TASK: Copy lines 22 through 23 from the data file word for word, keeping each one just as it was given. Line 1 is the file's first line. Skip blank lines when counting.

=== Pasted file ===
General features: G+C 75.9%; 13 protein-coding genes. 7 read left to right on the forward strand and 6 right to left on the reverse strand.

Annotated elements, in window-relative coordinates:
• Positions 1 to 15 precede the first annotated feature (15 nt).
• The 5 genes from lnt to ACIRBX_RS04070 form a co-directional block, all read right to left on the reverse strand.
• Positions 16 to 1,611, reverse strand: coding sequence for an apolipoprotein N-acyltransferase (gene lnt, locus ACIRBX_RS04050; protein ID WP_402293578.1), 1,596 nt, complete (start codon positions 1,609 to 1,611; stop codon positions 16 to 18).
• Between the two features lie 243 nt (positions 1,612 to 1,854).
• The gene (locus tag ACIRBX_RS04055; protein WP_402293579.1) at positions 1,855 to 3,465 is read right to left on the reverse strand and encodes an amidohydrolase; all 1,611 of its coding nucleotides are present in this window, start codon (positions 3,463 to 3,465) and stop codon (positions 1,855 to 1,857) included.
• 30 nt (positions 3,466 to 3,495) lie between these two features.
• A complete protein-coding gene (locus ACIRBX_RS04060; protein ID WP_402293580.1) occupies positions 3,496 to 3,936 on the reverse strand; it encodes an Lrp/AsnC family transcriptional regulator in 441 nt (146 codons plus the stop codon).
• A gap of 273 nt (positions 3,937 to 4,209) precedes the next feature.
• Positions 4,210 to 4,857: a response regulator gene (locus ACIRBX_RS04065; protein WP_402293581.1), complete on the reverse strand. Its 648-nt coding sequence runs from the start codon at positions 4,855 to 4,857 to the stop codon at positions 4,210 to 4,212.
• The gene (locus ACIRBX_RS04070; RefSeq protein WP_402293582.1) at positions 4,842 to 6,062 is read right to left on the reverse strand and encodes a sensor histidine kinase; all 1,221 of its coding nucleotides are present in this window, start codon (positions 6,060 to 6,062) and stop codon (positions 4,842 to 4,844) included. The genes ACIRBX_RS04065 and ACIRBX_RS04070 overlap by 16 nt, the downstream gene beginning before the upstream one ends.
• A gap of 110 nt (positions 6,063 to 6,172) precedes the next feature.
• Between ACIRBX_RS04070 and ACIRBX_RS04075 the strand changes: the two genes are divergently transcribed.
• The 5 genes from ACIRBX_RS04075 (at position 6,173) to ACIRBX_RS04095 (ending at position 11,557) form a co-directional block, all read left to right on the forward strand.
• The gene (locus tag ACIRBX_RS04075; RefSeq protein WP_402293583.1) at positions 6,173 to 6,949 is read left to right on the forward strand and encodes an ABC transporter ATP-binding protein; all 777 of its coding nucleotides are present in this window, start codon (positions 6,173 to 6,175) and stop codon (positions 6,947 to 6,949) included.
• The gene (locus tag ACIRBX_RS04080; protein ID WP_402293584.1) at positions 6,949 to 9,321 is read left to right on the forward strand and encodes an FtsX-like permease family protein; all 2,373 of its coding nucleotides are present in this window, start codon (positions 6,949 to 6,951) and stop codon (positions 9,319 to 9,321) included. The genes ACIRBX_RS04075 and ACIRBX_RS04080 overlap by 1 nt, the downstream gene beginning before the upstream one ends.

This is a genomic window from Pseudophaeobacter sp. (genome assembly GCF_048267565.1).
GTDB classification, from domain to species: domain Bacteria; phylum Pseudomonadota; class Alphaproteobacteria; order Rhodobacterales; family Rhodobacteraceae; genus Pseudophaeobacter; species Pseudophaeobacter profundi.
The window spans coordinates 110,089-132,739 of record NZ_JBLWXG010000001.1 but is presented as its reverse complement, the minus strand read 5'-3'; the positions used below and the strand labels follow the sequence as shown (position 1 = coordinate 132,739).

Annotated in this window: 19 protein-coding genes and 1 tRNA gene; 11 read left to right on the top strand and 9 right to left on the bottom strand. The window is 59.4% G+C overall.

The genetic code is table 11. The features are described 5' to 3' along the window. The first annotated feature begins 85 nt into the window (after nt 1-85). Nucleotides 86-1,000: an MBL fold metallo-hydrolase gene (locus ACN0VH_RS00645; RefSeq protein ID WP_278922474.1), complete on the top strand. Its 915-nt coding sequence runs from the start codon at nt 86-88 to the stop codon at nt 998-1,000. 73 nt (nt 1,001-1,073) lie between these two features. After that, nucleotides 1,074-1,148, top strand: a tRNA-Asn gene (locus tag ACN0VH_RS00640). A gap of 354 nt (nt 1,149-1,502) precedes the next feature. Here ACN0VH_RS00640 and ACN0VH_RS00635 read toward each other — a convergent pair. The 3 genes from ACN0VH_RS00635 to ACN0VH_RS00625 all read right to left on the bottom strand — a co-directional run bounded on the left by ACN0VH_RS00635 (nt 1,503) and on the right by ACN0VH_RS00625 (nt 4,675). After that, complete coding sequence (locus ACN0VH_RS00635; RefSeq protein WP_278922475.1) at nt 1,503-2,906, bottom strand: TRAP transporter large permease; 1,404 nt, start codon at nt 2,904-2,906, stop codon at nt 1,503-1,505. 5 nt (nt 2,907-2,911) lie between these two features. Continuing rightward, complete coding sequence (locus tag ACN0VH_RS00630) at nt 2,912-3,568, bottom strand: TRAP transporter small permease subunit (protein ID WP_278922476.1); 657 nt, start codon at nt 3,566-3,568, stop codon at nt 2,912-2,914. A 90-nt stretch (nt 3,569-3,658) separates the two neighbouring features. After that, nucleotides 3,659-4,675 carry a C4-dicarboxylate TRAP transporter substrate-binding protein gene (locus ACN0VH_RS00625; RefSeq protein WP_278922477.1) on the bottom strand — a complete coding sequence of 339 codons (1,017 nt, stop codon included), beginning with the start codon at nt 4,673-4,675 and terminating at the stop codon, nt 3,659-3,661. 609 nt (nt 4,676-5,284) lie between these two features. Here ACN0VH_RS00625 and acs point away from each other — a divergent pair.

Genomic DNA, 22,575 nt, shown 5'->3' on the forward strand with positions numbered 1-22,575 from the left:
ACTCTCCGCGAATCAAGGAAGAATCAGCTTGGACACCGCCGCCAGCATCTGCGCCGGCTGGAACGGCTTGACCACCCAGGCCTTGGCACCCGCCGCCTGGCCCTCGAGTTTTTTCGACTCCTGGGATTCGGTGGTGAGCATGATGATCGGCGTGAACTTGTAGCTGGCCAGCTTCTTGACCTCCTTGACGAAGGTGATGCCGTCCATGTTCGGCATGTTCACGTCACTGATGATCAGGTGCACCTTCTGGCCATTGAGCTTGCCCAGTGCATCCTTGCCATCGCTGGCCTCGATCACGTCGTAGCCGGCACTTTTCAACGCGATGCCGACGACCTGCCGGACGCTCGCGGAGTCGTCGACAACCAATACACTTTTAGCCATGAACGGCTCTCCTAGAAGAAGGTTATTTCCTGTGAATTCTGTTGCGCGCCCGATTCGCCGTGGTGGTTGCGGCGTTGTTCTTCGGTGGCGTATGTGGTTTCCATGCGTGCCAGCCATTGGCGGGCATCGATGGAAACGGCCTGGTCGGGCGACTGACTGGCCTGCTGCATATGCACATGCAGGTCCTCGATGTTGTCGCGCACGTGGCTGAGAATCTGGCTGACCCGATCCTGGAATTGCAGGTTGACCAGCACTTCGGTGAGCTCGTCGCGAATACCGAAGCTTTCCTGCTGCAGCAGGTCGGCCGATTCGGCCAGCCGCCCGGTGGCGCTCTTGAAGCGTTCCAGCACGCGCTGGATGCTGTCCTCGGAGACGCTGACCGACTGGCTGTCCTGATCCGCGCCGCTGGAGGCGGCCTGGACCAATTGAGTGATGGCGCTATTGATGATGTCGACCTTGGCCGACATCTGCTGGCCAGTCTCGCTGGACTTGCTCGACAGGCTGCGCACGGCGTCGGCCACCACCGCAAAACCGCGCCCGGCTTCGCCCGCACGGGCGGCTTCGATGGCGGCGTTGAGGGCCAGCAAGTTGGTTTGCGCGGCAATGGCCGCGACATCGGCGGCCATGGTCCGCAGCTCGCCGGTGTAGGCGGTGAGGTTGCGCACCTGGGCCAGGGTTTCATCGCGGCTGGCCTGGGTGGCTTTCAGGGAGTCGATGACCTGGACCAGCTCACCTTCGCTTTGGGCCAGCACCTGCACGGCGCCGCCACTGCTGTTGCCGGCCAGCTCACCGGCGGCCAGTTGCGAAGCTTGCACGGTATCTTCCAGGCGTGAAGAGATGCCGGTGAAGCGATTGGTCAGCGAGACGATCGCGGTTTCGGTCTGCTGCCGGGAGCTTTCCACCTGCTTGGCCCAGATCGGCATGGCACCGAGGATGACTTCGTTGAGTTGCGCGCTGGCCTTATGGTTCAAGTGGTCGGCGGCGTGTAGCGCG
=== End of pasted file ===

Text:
The genetic code is table 11. The features are described 5' to 3' along the window. The first annotated feature begins 85 nt into the window (after nt 1-85). Nucleotides 86-1,000: an MBL fold metallo-hydrolase gene (locus ACN0VH_RS00645; RefSeq protein ID WP_278922474.1), complete on the top strand. Its 915-nt coding sequence runs from the start codon at nt 86-88 to the stop codon at nt 998-1,000. 73 nt (nt 1,001-1,073) lie between these two features. After that, nucleotides 1,074-1,148, top strand: a tRNA-Asn gene (locus tag ACN0VH_RS00640). A gap of 354 nt (nt 1,149-1,502) precedes the next feature. Here ACN0VH_RS00640 and ACN0VH_RS00635 read toward each other — a convergent pair. The 3 genes from ACN0VH_RS00635 to ACN0VH_RS00625 all read right to left on the bottom strand — a co-directional run bounded on the left by ACN0VH_RS00635 (nt 1,503) and on the right by ACN0VH_RS00625 (nt 4,675). After that, complete coding sequence (locus ACN0VH_RS00635; RefSeq protein WP_278922475.1) at nt 1,503-2,906, bottom strand: TRAP transporter large permease; 1,404 nt, start codon at nt 2,904-2,906, stop codon at nt 1,503-1,505. 5 nt (nt 2,907-2,911) lie between these two features. Continuing rightward, complete coding sequence (locus tag ACN0VH_RS00630) at nt 2,912-3,568, bottom strand: TRAP transporter small permease subunit (protein ID WP_278922476.1); 657 nt, start codon at nt 3,566-3,568, stop codon at nt 2,912-2,914. A 90-nt stretch (nt 3,569-3,658) separates the two neighbouring features. After that, nucleotides 3,659-4,675 carry a C4-dicarboxylate TRAP transporter substrate-binding protein gene (locus ACN0VH_RS00625; RefSeq protein WP_278922477.1) on the bottom strand — a complete coding sequence of 339 codons (1,017 nt, stop codon included), beginning with the start codon at nt 4,673-4,675 and terminating at the stop codon, nt 3,659-3,661. 609 nt (nt 4,676-5,284) lie between these two features. Here ACN0VH_RS00625 and acs point away from each other — a divergent pair.

Genomic DNA, 22,575 nt, shown 5'->3' on the forward strand with positions numbered 1-22,575 from the left: